How Housing Market Could Look by End of 2023, According to Experts
In recent years, the real estate market has been a rollercoaster — one you might have avoided. However, if you’re hoping to buy or sell a property by the end of the year, you now have a vested interest in home prices.
The national median list price was $424,000 in March 2023, an increase from $415,000 in February, according to Realtor.com. The yearly growth rate of the median list price dropped to 6.3% in March — the lowest growth rate since June 2020; it was 7.8% in February.
By summertime, this could mean median sale prices likely will decline relative to 2022, according to Realtor.com. In February, the national median sale price dropped on an annual basis for the first time in more than 10 years.
However, the Zillow Home Value Index is 3% higher than one year ago, according to the Zillow March 2023 Market Report. Of course, this largely varies by city. In March 2023, the Zillow Home Value Index surged 8.3% in Miami and 7% in Richmond, Virginia, but declined 9.4% in San Francisco and 7.5% in Austin, Texas.
To get a better idea of what homes across the U.S. could be worth by the end of 2023, GOBankingRates spoke with several real estate experts. Here are their thoughts on the current market and where it might be headed this year.
Prices Will Vary by Region
“Prices seem more stable in the eastern half of the United States versus the more turbulent western half,” said Patrick Donoghue, vice president at Groundfloor. “Major cities in the Midwest and the South should retain price stability given that inventory continues to be low and mortgage rates have been trending lower since late 2022.”
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So far in early spring, he said, sellers have been holding onto their properties, which is helping to stabilize home prices.
“Like in big cities, many rural areas are experiencing housing shortages,” he said. “Demand in select rural areas will grow as workers continue to telecommute.”
He said people also are continuing to migrate to the southern states.
“I look for interesting dynamics to unfold as price points in rural areas are more attractive compared to larger urban centers areas,” he said.
Ultimately, he said, housing prices at the end of 2023 will depend on where you live.
“I could see further decline, albeit minimally, in the western half of the country and a slightly positive number for the eastern half. — maybe on the whole a 1% increase,” he said. “Some rural areas, especially in the Carolinas, may see growth above 1%.”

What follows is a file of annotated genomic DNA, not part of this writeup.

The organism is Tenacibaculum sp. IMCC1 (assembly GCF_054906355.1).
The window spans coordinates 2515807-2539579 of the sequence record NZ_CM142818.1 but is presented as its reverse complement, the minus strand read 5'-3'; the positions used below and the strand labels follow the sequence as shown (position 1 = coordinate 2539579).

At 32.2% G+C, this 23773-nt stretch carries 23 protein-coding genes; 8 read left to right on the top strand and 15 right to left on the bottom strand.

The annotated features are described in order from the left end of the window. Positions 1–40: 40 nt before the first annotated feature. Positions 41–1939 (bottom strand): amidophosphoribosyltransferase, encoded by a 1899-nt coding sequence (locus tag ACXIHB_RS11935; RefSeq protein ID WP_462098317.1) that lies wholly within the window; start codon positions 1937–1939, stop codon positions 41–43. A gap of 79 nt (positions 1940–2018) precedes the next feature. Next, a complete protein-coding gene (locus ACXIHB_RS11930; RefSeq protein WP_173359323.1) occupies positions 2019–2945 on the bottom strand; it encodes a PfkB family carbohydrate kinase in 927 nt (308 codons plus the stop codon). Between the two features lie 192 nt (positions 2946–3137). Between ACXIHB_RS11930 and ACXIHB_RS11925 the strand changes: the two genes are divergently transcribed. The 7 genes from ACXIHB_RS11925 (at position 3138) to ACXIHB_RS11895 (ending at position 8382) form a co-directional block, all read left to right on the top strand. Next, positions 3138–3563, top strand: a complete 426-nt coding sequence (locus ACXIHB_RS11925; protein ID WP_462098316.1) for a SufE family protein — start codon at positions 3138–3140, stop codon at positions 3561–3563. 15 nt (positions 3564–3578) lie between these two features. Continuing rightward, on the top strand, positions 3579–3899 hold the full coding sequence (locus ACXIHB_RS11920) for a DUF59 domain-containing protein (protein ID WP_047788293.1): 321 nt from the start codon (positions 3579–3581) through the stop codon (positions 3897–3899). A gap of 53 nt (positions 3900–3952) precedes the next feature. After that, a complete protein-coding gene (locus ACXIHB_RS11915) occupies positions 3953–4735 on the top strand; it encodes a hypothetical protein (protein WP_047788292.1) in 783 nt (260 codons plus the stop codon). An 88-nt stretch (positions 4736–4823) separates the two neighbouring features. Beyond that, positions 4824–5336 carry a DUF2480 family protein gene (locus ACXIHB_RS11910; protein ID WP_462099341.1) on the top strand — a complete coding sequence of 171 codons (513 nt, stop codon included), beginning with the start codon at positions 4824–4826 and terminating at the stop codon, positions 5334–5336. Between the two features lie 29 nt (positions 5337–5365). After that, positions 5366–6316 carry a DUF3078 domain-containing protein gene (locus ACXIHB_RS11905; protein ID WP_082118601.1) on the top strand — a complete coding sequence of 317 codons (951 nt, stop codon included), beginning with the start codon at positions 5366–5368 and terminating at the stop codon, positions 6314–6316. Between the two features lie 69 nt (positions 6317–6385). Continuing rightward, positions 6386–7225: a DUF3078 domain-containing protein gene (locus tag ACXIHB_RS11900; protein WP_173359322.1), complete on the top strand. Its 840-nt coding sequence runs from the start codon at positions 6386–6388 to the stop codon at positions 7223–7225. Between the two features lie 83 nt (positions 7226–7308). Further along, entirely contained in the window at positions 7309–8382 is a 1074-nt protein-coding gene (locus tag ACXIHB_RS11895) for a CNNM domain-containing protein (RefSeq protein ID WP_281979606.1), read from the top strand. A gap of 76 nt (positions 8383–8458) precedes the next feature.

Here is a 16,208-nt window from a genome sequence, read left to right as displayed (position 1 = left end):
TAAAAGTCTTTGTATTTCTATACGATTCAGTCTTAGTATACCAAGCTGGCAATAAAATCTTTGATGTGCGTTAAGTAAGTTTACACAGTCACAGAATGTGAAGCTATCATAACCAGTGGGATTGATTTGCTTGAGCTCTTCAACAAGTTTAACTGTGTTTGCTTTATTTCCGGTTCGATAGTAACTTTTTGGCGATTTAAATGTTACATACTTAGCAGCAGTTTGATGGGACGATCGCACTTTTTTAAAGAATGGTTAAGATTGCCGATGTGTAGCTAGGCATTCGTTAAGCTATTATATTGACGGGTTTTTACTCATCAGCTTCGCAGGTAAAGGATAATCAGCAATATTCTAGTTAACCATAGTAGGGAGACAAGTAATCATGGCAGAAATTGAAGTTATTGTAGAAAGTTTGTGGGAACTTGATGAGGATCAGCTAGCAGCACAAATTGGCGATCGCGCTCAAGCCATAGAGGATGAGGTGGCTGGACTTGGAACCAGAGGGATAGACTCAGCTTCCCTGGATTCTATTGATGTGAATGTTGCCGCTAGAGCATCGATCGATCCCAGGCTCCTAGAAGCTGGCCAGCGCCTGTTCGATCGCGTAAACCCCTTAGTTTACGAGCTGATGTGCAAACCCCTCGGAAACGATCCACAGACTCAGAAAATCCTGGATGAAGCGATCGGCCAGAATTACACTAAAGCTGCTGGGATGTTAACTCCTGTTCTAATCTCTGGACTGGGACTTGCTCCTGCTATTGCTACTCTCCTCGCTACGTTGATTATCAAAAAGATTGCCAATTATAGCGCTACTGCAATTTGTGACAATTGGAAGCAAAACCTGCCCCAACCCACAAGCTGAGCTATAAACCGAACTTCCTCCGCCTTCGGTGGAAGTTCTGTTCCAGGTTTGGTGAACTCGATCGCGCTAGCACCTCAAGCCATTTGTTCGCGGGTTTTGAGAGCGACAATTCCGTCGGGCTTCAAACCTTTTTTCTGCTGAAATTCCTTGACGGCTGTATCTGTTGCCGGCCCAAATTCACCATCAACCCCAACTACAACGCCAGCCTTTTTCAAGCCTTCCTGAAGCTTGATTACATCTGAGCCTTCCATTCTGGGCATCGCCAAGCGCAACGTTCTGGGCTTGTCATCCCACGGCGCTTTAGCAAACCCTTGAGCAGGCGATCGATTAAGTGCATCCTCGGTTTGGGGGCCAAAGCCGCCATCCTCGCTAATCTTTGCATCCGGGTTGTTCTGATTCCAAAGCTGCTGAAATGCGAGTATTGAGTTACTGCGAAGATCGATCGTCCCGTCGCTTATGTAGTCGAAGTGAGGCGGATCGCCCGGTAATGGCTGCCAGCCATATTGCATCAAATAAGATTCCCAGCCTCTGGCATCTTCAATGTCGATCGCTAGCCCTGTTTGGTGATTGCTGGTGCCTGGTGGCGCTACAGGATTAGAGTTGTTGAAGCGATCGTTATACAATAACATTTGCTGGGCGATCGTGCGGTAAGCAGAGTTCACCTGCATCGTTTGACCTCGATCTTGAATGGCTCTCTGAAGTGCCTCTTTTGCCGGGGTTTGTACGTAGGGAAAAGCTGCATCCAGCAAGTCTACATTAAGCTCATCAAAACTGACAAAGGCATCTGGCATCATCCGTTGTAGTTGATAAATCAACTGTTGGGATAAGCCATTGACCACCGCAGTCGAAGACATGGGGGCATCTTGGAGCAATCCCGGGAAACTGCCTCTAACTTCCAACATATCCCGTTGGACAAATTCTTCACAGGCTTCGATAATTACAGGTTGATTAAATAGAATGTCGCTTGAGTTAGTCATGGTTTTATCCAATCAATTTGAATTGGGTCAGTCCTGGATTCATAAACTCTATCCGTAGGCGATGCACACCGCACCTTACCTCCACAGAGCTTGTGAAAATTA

It Depends on Interest Rates
“Conservatively, the mechanics are in place for what we’ve historically seen as average appreciation of 3% to 5% overall,” said Bret Ceren, associate broker at Platinum Living Realty in Phoenix. “If we can get or maintain enough supply to not hamper the existing demand, then I’m bullish to believe we’ll see twice that rate nationally, from a 6% to 10% appreciation.”
He said this all depends on interest rates.
“If we see them get into the 5% range, we will see sellers who have been sitting on the sidelines because of their rate put their homes on market and millions more buyers nationally also get back in,” he said. “This will fuel higher prices because the excess demand has just been waiting for an acceptable interest rate range to get back into the market.”
The Market Will Stabilize
“The 2023 housing market is signaling a nobody’s market,” said Alex Capozzolo, co-founder at Brotherly Love Real Estate. “After several years of a seller’s market, it is now normalizing.”
He said the current market might look like a bubble, but it isn’t for a variety of reasons. This includes mortgage lending becoming more stringent, a decline in the popularity of adjustable-rate mortgages, low housing inventory keeping demand high and low foreclosure rates.
“These trends forecast that towards the third quarter of 2023, market conditions might be better and more stable,” he said.
He also noted that different areas will see different types of price changes.
“Homes in rural areas are selling much faster than in 2022,” he said. “Properties in suburban and rural areas will continue to remain popular as post-Covid remote work continues to motivate buyers to prioritize space over city living.”
While plenty of speculation can be done, there’s ultimately no real way to know what home prices will be by the end of 2023. If you’re waiting to make a move, keep a close eye on properties that compare to the type you’re looking to buy or sell in your area.
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